This is me holding a cup of mocha. The photo is courtesy of Lisa Yee -- there's a giveaway visual clue in the frame, for you literati/congnescenti -- and the java was provided by the folks over at Barnes & Noble in the L.A. -themeish outdoor shopping mall, "The Grove."
The Grove is designed to look sort of like a small village with winding streets, kind of human scaled, so you can go for a stroll. Outdoors, as it were. Now imagine that small village festooned with the logos of various retailing corporations, and you'll get a sense of what the space is like.
It was busy, a couple Sundays back, when I was there. Signs of an economy still-holding, or of doughty consumers spitting against the prevailing winds?
I was mostly indoors, holding forth at event put together by L.A.-based fantasy author Diana Zimmerman and others, called "Faries, Fantasy and Magic at the Grove."
There were outdoor events featuring artwork from Diana's publishers, Noesis, who specialize in works illustrated by the frolickin' Froud family -- Brian, Wendy, and their son Toby. Brian Froud.
If you're a fan of elvish and fairy art, then you know Froud's stuff already -- his wife Wendy was a puppet designer for "The Dark Crystal," which used Froud designs.
I'm always reminded of Telegraph Avenue in Berkeley, in the 70's, when I see Froud art. Being in a place like the Print Mint, or Comics & Comix, or Northside Books, or maybe even Cody's. All those places are gone now. Sigh.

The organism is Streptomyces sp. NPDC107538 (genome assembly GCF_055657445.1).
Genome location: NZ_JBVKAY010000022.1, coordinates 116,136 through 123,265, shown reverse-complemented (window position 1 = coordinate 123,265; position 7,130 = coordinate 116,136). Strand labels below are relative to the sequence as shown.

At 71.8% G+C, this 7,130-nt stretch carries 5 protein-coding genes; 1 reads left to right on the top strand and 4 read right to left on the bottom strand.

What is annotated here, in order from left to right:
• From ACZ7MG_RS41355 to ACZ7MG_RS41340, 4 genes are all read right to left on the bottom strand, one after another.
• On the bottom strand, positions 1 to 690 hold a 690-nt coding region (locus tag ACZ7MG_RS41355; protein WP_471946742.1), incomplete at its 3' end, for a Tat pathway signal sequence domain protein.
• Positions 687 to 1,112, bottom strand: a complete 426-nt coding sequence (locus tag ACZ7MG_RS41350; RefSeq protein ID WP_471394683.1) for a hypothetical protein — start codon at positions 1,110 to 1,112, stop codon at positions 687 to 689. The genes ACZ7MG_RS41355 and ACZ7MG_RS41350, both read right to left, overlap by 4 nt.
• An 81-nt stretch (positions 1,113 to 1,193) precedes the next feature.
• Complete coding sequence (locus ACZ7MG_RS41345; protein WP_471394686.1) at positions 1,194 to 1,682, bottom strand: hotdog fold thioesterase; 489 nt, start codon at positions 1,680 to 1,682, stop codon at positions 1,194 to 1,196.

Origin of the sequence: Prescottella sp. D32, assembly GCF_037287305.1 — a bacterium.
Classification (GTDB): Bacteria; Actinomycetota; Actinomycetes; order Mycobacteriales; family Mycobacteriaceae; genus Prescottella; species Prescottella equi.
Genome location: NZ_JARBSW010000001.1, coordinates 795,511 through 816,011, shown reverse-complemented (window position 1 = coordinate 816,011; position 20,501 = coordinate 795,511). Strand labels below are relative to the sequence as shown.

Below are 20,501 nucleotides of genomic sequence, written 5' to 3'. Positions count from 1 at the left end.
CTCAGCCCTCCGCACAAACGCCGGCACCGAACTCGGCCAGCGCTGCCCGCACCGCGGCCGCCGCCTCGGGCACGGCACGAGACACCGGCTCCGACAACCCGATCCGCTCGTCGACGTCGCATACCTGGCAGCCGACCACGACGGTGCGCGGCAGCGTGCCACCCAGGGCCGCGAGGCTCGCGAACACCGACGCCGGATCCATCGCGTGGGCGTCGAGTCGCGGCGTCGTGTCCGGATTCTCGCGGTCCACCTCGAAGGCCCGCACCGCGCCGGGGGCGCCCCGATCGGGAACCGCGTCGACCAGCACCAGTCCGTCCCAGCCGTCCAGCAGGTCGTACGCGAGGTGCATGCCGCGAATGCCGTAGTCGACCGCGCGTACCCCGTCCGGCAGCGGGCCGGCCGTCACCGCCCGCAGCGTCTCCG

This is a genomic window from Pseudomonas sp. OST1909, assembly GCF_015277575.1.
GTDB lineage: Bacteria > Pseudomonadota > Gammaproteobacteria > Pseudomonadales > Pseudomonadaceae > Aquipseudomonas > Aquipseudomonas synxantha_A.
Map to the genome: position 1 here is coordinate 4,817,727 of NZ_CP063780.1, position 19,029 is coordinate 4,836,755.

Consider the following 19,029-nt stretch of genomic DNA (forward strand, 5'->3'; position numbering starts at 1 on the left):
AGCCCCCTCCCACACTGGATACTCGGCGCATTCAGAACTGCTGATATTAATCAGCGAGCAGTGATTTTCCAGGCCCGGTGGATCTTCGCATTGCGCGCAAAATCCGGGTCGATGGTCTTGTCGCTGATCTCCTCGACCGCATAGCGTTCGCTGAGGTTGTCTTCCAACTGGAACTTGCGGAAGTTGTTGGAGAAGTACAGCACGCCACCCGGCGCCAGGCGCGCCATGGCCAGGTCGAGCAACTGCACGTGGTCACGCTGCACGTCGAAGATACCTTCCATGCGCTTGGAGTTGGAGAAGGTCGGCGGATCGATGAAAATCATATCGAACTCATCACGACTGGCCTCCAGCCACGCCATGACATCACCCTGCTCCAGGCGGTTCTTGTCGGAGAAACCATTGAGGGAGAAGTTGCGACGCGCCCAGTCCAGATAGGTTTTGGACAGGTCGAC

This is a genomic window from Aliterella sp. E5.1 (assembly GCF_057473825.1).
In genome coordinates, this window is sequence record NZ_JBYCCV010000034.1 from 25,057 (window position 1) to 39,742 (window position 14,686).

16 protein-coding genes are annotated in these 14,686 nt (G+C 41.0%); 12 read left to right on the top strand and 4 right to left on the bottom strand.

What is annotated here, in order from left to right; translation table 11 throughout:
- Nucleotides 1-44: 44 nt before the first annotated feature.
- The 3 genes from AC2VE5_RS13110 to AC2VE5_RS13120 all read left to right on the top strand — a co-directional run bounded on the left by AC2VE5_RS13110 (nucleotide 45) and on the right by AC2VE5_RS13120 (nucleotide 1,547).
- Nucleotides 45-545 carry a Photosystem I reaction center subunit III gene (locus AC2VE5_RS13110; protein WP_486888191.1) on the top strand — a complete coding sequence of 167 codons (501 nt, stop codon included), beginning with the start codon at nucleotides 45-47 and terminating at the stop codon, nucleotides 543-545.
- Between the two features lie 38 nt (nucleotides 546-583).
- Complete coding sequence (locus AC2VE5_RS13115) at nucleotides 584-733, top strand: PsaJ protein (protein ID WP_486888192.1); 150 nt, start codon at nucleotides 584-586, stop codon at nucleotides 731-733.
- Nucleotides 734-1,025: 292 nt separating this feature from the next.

But Froud's art isn't!
A local indie bookstore had recommended me for this event, and I was happy to be included. In keeping with the day's themes, I read from the Arthur/Merlin sections of the second Danger Boy book, "Dragon Sword."
It was fun, and I apparently did much gesticulating that afternoon. There were some good questions about the Arthur's sword, "Excalibur," which I had to liken to a Jedi light-saber, in terms of devising an analogy for young reader, about not wanting such an implement to fall into the wrong hands.
Besides Lisa giving generously of her time (and bringing her clan along, to boot!), and her digital snaps, author pals Michael Reisman and Mel Gilden were there, as well.
Being in the kind of shop that literally sells one's wares does lead to "shop talk," as it turns out. And the magickally-minded assemblage who'd come to hear some bosky dell-set storytelling also had a fistful of writers to query and chat with.
Though for my part, I went more for the shores of a lake than a bosky dell.
And speaking of magical creatures, I'm still waiting to meet the Green Man. But that's another post entirely.